Thursday, August 16, 2012

Hairbraider vs. Oregon's Cosmetology Cartel

Warning: This activity is illegal in the state of Oregon without a government license.

The Oregonian featured this article recently "Braiding African American hair at center of overregulation battle in Oregon," about occupational licensing in general, but with a special focus on hairbraiding in Oregon.  To perform hairbraiding in Oregon, even for free, currently requires a state cosmetology license, which involves 1,700 hours of training in a beauty school at a cost of $10,000-$20,000 for tuition.  The hairbraider featured in the story and video above, Portland-native Amber Starks, is currently performing hairbraiding across the Columbia River in Vancouver, Washington, where it's legal to perform hairbraiding without a cosmetology license.  Ms. Starks is awaiting a possible change in state law before she can legally perform hairbraiding in her home state. From the article:
Prompted by Starks' case, a group of Portland-area lawmakers have promised to file a "Natural Hair Act" for the 2013 legislative session. The goal is to braiders to work with some state oversight -- say, after passing classes in hair-care sanitation -- but without a full cosmetological education.
It's no surprise that Oregon's "cosmetology cartel" is fighting to keep its government-enforced barriers to entry in place that now require a full cosmetology license to braid hair:
In case after case nationwide, however, cosmetologists have opposed looser standards (see map above with hairbraiding licensing requirement by state). In several states, beauty schools canceled classes and bused students to the state capitol to lobby.

"We've worked so hard as an industry to get away from the dumb hairdresser stereotype, the 'beauty school dropout,' thing," said Katrina Soentpiet, who owns Face It Salon in Eugene. "We are professionals. If you work with hair, you should have to meet these standards."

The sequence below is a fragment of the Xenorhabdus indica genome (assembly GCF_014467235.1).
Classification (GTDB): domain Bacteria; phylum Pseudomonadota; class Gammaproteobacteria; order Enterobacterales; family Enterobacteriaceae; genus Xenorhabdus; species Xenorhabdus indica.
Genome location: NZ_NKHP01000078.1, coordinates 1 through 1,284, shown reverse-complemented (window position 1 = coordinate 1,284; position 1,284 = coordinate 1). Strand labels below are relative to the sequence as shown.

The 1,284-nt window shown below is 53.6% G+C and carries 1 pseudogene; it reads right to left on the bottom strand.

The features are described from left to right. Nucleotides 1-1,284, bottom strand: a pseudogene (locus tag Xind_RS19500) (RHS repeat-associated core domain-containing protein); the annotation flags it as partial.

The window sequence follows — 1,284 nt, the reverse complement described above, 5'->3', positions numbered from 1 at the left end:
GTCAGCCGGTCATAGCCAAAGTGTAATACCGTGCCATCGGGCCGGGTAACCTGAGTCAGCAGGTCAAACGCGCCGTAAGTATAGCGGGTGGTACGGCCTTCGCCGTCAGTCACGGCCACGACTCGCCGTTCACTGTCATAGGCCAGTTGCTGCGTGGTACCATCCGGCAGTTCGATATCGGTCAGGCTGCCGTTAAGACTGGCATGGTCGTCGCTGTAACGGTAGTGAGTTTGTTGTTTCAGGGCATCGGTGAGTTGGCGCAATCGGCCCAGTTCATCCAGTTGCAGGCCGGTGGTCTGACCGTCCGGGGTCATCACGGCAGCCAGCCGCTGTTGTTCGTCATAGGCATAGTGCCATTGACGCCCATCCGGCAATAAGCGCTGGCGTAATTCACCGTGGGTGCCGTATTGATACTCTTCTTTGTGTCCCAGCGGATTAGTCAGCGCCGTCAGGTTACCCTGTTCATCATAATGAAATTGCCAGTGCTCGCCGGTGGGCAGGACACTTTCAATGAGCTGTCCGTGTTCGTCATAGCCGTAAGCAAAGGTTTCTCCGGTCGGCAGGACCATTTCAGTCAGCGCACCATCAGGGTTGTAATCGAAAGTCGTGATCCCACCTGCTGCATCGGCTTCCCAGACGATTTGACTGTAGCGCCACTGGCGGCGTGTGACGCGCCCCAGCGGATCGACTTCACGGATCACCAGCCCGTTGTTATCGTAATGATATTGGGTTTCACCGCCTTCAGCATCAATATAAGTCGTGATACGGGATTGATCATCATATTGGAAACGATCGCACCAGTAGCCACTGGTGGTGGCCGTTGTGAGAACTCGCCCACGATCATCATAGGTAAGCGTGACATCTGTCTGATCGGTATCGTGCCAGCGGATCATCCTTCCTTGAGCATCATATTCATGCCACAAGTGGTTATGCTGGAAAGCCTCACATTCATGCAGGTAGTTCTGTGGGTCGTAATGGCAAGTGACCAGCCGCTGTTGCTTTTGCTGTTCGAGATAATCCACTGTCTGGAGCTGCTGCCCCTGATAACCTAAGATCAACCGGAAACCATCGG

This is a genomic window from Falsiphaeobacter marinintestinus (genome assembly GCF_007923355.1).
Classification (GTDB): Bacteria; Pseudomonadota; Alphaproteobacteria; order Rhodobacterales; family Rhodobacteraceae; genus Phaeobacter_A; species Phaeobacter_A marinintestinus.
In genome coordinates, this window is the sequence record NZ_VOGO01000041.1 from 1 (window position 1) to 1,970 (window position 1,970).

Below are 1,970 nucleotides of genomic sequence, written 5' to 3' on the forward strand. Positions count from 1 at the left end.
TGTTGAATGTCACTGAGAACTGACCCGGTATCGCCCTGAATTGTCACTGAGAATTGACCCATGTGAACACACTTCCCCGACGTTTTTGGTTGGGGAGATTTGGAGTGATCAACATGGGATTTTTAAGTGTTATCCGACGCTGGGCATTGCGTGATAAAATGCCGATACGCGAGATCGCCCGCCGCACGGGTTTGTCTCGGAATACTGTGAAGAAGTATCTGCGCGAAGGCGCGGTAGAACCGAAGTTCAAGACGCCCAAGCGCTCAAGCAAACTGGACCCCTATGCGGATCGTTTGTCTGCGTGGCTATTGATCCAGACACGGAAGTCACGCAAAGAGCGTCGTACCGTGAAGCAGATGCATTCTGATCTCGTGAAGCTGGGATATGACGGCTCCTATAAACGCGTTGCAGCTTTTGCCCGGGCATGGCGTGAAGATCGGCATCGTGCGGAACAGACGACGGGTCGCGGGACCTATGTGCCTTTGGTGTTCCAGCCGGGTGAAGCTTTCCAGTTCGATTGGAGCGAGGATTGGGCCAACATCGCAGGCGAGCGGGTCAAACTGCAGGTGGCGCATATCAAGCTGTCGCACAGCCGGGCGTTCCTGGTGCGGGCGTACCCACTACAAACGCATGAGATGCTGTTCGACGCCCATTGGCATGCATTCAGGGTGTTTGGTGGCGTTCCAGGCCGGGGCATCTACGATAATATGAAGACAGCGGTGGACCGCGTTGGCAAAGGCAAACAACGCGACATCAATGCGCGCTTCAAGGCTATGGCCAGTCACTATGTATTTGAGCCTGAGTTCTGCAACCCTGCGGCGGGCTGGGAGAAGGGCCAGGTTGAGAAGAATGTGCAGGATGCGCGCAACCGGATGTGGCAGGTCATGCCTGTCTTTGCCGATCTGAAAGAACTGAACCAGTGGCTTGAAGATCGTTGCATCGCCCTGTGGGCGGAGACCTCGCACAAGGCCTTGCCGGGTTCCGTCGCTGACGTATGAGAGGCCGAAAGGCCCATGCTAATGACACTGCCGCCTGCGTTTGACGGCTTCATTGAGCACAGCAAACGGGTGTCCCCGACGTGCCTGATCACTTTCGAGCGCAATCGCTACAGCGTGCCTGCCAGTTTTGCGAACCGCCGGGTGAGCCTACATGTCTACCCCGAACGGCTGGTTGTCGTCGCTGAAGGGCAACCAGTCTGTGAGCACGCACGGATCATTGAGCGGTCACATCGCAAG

The vice chairwoman of the state cosmetology board opposes any compromise. "As a practitioner for 40 years, it's offensive to me," said Sharon Wiser, an instructor at Bella Institute for Beauty in Portland. "Braiding is styling. It doesn't matter if it's Caucasian or ethnic hair. Ethnic hair is not different in that regard.
MP: The full article is worth reading; there is a good discussion of state occupational licensing in general.  In the 1950s only about 5% of Americans needed a state license to work, but now it's about one-third of the workforce can't work without a license from the state government. And the article points out that we can thank the recession for bringing excessive over-regulation of occupations into the public awareness, as workers run up against state occupational licensing as they face involuntary career changes.

I think the two most important questions to ask are: If hairbraiders are required to have a state cosmetology license to practice hairbraiding, 1) what would happen to the price they charge for their services, and 2) what would happen to the quality of their services.  If you answered, "Go up significantly" and "Nothing," you can go to the head of the class, as Walter E. Williams would say.

Like for so many issues, this a perfect time to invoke Bastiat's message: "Treat all economic questions from the viewpoint of the consumer, for the interests of the consumer are the interests of the human race."

HT: Wayne Sanman


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